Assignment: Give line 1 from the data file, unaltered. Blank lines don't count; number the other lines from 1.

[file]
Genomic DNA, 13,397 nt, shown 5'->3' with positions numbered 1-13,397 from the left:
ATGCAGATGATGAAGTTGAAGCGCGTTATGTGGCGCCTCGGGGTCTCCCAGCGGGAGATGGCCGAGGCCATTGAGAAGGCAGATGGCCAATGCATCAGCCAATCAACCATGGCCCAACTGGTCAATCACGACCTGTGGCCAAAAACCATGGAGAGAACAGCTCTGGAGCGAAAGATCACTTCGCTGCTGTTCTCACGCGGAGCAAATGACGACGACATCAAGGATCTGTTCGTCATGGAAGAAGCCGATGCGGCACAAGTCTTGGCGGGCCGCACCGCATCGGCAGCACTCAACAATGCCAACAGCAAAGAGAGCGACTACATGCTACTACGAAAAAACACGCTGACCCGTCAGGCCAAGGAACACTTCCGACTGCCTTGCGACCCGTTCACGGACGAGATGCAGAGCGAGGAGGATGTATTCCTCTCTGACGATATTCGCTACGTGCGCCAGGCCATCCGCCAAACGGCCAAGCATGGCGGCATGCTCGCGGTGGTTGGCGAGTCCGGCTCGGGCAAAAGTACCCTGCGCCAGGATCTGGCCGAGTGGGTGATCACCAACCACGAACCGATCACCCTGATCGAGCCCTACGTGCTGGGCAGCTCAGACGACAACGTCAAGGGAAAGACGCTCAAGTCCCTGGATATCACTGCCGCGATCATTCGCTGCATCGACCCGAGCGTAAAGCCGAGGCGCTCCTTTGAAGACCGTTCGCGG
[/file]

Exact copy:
Genomic DNA, 13,397 nt, shown 5'->3' with positions numbered 1-13,397 from the left: